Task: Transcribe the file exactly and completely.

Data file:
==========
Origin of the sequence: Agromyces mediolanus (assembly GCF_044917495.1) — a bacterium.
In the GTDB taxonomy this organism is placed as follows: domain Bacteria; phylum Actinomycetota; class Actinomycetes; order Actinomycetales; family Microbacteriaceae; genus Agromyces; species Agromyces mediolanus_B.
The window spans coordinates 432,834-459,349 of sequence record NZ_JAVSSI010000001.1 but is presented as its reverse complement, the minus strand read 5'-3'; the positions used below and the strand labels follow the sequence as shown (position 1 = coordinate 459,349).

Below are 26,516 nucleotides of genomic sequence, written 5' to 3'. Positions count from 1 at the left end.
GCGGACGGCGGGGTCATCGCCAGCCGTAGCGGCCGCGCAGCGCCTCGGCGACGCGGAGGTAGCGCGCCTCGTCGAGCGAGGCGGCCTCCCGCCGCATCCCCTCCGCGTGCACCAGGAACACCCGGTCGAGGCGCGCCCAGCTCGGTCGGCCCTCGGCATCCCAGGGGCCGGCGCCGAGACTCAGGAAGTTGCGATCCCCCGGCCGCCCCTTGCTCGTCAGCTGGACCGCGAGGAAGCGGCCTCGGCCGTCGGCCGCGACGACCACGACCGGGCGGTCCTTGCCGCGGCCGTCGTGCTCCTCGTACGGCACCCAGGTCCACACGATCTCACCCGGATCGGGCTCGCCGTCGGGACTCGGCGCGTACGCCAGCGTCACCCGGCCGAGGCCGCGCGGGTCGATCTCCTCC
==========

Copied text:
Origin of the sequence: Agromyces mediolanus (assembly GCF_044917495.1) — a bacterium.
In the GTDB taxonomy this organism is placed as follows: domain Bacteria; phylum Actinomycetota; class Actinomycetes; order Actinomycetales; family Microbacteriaceae; genus Agromyces; species Agromyces mediolanus_B.
The window spans coordinates 432,834-459,349 of sequence record NZ_JAVSSI010000001.1 but is presented as its reverse complement, the minus strand read 5'-3'; the positions used below and the strand labels follow the sequence as shown (position 1 = coordinate 459,349).

Below are 26,516 nucleotides of genomic sequence, written 5' to 3'. Positions count from 1 at the left end.
GCGGACGGCGGGGTCATCGCCAGCCGTAGCGGCCGCGCAGCGCCTCGGCGACGCGGAGGTAGCGCGCCTCGTCGAGCGAGGCGGCCTCCCGCCGCATCCCCTCCGCGTGCACCAGGAACACCCGGTCGAGGCGCGCCCAGCTCGGTCGGCCCTCGGCATCCCAGGGGCCGGCGCCGAGACTCAGGAAGTTGCGATCCCCCGGCCGCCCCTTGCTCGTCAGCTGGACCGCGAGGAAGCGGCCTCGGCCGTCGGCCGCGACGACCACGACCGGGCGGTCCTTGCCGCGGCCGTCGTGCTCCTCGTACGGCACCCAGGTCCACACGATCTCACCCGGATCGGGCTCGCCGTCGGGACTCGGCGCGTACGCCAGCGTCACCCGGCCGAGGCCGCGCGGGTCGATCTCCTCC